Power pinners got a rude surprise late last week when Pinterest announced it was removing affiliate links from its posts. For some pinners, these links had been a principal source of revenue. The company had already been scrubbing its visual social network of many such affiliates, but in this latest and apparently final sweep of the practice, it went after two major networks: RewardStyle and Hello Society.
While many pinners were dismayed at the change, Pinterest claimed that the affiliate links led to many irrelevant posts and broken links, plus created a spammy appearance.
Clearly Pinterest is cleaning up its own boards of third-party monetization schemes so it can better pursue its own emerging models. The company announced a deal recently with Apple that will let Pinterest mobile users install iOS apps directly within the Pinterest app without kicking the user over to the App Store. This paves the way for Pinterest to follow just about every other social network into the app-install ad game.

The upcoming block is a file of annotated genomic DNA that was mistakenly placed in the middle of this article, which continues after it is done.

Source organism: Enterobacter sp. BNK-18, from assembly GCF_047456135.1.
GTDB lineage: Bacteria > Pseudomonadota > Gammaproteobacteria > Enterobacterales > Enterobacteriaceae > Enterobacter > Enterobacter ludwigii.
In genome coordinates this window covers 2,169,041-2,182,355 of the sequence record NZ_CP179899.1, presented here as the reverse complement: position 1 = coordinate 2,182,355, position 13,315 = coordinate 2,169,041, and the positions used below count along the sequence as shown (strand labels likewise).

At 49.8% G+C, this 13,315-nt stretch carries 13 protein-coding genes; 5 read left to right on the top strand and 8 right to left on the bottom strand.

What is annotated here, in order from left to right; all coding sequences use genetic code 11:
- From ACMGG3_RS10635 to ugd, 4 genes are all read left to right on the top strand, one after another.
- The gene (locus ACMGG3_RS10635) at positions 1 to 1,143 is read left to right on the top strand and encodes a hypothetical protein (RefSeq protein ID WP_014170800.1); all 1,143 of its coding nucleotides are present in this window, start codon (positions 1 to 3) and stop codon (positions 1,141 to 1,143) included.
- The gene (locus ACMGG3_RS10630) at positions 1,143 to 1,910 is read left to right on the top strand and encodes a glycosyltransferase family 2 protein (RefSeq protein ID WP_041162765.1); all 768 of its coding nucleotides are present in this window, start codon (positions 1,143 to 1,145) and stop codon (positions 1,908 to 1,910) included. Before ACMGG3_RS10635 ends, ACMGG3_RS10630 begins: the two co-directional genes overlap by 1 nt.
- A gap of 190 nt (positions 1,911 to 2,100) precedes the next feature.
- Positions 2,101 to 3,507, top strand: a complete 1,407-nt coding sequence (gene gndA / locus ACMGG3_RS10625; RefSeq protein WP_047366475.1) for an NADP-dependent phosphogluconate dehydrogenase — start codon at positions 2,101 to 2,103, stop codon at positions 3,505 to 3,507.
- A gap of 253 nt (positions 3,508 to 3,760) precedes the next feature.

Oh, goodie -- now we get the same irrelevant game ads in Pinterest that clutter Facebook, Twitter and Tumblr.
Power pinners often create boards on behalf of a brand. The affiliate links would provide them with revenue. Hello Society claims it has over 350 pinners that reach 30 million of Pinterest’s 70 million MAUs.
Pinterest’s claims that its removal of affiliate links is focused solely on the user experience seem as hollow as just about every other social network’s similar claims. The timing is just too neat. According to reports, Pinterest will be rolling out its own buy buttons for pins in coming months. That and the App Pins rolled out last week show Pinterest's determination to focus users and power pinners on the company’s own monetization opportunities.